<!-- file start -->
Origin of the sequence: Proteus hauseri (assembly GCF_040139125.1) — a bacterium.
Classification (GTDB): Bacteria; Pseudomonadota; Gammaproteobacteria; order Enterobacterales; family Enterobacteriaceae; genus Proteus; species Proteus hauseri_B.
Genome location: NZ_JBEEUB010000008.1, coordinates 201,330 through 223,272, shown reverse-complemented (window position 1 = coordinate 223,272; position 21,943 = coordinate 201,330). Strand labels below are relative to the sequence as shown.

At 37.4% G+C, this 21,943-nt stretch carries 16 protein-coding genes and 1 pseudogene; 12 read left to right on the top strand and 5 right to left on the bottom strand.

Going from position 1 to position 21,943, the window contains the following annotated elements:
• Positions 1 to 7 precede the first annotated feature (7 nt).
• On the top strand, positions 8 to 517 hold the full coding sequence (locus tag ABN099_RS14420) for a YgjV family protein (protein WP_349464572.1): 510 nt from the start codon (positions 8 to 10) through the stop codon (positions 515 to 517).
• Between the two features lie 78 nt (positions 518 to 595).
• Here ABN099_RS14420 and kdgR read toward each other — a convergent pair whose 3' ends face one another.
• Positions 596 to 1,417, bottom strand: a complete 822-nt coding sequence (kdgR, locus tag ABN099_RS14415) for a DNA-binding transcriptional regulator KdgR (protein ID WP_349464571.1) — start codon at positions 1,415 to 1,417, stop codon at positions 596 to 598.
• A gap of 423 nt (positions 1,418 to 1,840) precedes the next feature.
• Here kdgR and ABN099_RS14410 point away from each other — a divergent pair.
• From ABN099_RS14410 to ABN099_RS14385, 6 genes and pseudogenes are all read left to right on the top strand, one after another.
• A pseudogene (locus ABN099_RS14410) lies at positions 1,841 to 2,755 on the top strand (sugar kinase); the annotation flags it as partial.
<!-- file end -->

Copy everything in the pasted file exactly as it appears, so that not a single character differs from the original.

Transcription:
Origin of the sequence: Proteus hauseri (assembly GCF_040139125.1) — a bacterium.
Classification (GTDB): Bacteria; Pseudomonadota; Gammaproteobacteria; order Enterobacterales; family Enterobacteriaceae; genus Proteus; species Proteus hauseri_B.
Genome location: NZ_JBEEUB010000008.1, coordinates 201,330 through 223,272, shown reverse-complemented (window position 1 = coordinate 223,272; position 21,943 = coordinate 201,330). Strand labels below are relative to the sequence as shown.

At 37.4% G+C, this 21,943-nt stretch carries 16 protein-coding genes and 1 pseudogene; 12 read left to right on the top strand and 5 right to left on the bottom strand.

Going from position 1 to position 21,943, the window contains the following annotated elements:
• Positions 1 to 7 precede the first annotated feature (7 nt).
• On the top strand, positions 8 to 517 hold the full coding sequence (locus tag ABN099_RS14420) for a YgjV family protein (protein WP_349464572.1): 510 nt from the start codon (positions 8 to 10) through the stop codon (positions 515 to 517).
• Between the two features lie 78 nt (positions 518 to 595).
• Here ABN099_RS14420 and kdgR read toward each other — a convergent pair whose 3' ends face one another.
• Positions 596 to 1,417, bottom strand: a complete 822-nt coding sequence (kdgR, locus tag ABN099_RS14415) for a DNA-binding transcriptional regulator KdgR (protein ID WP_349464571.1) — start codon at positions 1,415 to 1,417, stop codon at positions 596 to 598.
• A gap of 423 nt (positions 1,418 to 1,840) precedes the next feature.
• Here kdgR and ABN099_RS14410 point away from each other — a divergent pair.
• From ABN099_RS14410 to ABN099_RS14385, 6 genes and pseudogenes are all read left to right on the top strand, one after another.
• A pseudogene (locus ABN099_RS14410) lies at positions 1,841 to 2,755 on the top strand (sugar kinase); the annotation flags it as partial.